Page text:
Analysis Of Love By George Herbert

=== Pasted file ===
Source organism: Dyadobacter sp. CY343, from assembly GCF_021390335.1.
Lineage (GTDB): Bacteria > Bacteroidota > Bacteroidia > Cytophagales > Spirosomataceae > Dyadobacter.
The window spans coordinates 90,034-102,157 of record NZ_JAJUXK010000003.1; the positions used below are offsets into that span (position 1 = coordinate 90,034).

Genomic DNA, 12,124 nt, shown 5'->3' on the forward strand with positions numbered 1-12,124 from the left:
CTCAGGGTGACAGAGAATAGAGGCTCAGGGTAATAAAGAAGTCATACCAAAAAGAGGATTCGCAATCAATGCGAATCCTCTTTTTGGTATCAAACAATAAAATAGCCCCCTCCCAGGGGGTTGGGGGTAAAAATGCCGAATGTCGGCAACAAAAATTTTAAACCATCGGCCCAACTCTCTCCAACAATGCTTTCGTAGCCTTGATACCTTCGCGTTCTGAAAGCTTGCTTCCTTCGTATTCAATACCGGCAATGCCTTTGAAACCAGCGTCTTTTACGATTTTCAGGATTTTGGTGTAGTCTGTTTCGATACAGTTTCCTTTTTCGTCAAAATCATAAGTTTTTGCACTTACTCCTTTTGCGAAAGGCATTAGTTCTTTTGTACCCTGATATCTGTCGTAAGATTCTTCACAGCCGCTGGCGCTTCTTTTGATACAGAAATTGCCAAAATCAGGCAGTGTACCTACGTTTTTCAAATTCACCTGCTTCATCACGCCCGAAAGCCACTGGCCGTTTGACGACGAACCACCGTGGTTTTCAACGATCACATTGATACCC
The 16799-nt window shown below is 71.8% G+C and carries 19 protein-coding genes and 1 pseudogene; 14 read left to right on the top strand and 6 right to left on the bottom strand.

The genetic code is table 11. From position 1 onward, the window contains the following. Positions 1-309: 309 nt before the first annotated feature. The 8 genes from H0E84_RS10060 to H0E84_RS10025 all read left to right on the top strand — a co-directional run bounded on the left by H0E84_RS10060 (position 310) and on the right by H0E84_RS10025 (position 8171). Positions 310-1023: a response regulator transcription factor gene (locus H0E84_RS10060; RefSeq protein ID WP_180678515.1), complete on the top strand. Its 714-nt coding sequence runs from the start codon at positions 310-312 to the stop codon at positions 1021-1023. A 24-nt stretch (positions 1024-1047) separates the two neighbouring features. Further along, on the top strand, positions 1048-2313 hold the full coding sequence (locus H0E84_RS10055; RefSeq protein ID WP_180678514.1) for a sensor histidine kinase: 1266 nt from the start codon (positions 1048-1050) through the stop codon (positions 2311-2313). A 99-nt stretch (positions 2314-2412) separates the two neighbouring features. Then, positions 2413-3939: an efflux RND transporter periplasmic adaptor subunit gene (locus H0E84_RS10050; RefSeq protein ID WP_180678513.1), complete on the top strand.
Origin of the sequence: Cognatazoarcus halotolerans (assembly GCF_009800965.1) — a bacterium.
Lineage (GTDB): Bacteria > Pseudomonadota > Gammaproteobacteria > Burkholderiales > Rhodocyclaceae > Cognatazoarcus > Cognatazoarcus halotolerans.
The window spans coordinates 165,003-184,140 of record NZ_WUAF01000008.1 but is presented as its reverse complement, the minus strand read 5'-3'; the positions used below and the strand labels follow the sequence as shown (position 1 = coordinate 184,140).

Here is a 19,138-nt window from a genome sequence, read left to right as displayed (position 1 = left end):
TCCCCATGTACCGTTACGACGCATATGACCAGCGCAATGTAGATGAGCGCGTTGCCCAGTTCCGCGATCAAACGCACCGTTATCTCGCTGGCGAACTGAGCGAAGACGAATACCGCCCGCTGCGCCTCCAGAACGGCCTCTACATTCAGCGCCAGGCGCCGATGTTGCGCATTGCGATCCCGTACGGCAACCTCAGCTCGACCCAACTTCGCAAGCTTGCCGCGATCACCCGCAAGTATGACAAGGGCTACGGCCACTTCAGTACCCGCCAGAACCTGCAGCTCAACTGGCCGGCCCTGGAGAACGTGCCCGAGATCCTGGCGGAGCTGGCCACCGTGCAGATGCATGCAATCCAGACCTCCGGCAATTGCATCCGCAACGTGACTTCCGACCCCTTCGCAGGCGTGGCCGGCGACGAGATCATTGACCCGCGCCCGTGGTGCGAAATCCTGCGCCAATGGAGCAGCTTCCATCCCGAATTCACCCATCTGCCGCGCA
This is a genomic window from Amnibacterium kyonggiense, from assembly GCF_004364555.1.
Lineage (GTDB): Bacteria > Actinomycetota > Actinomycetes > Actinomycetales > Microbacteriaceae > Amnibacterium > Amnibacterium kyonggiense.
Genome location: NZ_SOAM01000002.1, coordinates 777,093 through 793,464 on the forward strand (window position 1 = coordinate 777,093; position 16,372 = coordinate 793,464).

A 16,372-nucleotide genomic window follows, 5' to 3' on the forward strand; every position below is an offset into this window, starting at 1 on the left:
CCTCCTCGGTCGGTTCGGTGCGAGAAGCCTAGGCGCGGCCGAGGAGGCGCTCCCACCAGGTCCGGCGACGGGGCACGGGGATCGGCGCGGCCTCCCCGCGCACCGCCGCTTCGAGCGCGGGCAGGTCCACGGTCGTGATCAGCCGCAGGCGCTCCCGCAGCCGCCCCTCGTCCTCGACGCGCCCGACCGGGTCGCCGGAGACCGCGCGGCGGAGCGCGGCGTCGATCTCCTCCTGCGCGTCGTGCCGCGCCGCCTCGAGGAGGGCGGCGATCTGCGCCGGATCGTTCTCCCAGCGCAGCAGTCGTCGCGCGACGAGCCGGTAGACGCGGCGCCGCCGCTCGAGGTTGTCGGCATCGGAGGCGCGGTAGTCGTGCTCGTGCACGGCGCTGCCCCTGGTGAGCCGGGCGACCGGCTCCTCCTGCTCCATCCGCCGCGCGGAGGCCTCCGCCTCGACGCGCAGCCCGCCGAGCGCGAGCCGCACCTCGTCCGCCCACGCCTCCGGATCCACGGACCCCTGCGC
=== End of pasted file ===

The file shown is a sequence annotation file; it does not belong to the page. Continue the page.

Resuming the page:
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The poem of Love (III) by George Herbert, is a lyric poem that takes place with the persona who is entering heaven. The persona shifts feelings in the poem because it deals with a relationship between him and the Creator. It starts off first, as if the persona is unworthy, sinful, and dusty, and he should not enter heaven. Yet, Love tells the person that he should, and the way the word “love” is used is to describe God. The person mentions he cannot see Love (God) because he does not deserve to, and he should go to hell. But Love (God) poses a rhetorical question towards the person mentioning that Love has served the high price for the persona sins. This poem emphasizes the truth of the relationship between the Creator and the created, and the rhymes in the poem rings for the relationship presented in this situation. For “who made the eyes, but I” (Herbert, line 6) the word eye and I echo each other, and it implicates the relationship between looking and the eye. The eyes were made for looking and looking upon the Creator. Then another, word that also applies this rhyme is “marred” eyes, and this also means to look at love (God), but this is to look at the Creator with joy. Lastly, the persona accepts the invitation and consumes the experience that love has to offer him and ingests it with his body to connect to the body of Christ, and the love that God dwells on him. The situation of the poem has been freshly imagined because the writes uses this poem to
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